-- A strong ethics code must be instilled in UN Staff and strictly enforced.

-- Internal oversight needs to be more independent; an oversight board with separate authority to recommend budget levels would help to accomplish this.

-- The Secretary General's authority and duty to waive immunity must be affirmed so UN officials suspected of committing criminal activities can be fully investigated, and guilty individuals held accountable.

-- UN activities must be reviewed for continuing relevance as the Secretary General has urged, and General Assembly mandates need to be reviewed periodically for relevance and effectiveness [note: it's not just to eliminate mandates after their objectives have been achieved, but also where the mandates have been proven fruitless, inefficient, etc].

A Security Council that looks like the World of 2005: The U.S. Approach

The United States is open to UN Security Council reform and expansion as one element of an overall agenda for UN reform. We advocate a criteria-based approach under which potential members must be supremely well qualified, based on factors such as: commitment to democracy and human rights, economic size, population, military capacity, financial contributions to the UN, contributions to UN peacekeeping, and record on counterterrorism and non-proliferation. While the overall geographic balance of the Council is a consideration, effectiveness remains the benchmark for any reform.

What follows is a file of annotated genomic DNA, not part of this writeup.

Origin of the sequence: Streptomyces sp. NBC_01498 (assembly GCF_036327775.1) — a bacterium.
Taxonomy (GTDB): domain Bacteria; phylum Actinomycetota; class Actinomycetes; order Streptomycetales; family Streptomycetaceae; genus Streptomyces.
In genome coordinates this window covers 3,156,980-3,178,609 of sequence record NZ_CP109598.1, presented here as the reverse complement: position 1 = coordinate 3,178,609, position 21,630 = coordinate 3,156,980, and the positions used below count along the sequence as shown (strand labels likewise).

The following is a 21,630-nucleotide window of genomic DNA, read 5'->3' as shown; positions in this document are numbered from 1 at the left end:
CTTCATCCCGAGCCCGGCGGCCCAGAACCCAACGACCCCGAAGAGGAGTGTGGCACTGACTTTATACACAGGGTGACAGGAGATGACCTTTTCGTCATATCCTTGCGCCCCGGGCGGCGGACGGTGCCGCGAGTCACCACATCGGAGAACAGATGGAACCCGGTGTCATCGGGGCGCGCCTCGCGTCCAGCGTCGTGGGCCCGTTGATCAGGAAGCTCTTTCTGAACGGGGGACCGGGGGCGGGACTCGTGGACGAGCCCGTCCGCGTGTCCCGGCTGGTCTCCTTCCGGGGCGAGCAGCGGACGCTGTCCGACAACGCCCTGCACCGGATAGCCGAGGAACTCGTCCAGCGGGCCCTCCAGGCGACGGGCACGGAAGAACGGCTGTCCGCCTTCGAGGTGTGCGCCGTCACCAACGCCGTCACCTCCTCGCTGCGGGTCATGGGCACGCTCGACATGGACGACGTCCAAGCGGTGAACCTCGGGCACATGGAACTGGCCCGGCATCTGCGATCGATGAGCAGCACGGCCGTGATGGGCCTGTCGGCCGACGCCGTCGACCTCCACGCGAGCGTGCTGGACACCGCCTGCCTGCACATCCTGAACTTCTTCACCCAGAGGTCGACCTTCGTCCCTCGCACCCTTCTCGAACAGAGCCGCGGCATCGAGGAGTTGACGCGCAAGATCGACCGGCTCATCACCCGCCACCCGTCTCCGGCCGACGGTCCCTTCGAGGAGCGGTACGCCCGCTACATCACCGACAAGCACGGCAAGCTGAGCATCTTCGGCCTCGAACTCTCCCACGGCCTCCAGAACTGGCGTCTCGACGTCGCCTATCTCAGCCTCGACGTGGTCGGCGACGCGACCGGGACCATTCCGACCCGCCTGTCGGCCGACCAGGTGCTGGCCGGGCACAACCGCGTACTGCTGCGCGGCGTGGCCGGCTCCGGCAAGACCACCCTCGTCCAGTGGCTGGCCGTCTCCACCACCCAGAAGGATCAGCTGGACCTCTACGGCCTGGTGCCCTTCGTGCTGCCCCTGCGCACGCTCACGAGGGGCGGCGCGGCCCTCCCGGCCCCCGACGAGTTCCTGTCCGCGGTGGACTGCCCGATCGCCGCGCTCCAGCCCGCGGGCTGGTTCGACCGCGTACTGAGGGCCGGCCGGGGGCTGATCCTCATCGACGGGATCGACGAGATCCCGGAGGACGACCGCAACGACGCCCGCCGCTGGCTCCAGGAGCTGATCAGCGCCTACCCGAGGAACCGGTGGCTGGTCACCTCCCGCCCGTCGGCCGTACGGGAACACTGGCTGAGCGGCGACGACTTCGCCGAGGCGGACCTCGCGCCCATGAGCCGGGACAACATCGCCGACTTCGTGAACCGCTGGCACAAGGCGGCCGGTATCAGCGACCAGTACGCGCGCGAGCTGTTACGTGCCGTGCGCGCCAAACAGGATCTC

Peace Building Commission

We strongly support the Secretary General's concept of a Peace Building Commission that would allow the UN to more effectively galvanize international efforts to help countries recover after conflict. Such a Commission is urgently needed to ensure greater coordination within the UN system during a country's transition from conflict to post-conflict recovery, to better provide reconstruction and humanitarian support, and to set the stage for long-term development.

Comprehensive Convention on Terrorism